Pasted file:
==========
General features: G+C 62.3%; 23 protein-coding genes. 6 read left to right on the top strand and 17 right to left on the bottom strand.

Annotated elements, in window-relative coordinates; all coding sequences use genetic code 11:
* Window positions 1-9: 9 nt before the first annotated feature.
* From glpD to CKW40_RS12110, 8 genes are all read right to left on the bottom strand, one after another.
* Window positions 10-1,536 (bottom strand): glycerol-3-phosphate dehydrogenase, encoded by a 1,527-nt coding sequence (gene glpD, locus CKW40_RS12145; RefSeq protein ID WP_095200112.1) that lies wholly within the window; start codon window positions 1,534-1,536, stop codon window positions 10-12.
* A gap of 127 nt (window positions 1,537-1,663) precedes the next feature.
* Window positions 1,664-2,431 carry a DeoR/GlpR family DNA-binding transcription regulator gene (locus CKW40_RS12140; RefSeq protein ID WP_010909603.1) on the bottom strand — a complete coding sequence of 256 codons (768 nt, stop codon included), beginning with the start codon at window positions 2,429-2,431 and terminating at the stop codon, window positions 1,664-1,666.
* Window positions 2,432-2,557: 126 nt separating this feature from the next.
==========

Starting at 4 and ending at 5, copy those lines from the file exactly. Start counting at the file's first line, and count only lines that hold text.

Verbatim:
* From glpD to CKW40_RS12110, 8 genes are all read right to left on the bottom strand, one after another.
* Window positions 10-1,536 (bottom strand): glycerol-3-phosphate dehydrogenase, encoded by a 1,527-nt coding sequence (gene glpD, locus CKW40_RS12145; RefSeq protein ID WP_095200112.1) that lies wholly within the window; start codon window positions 1,534-1,536, stop codon window positions 10-12.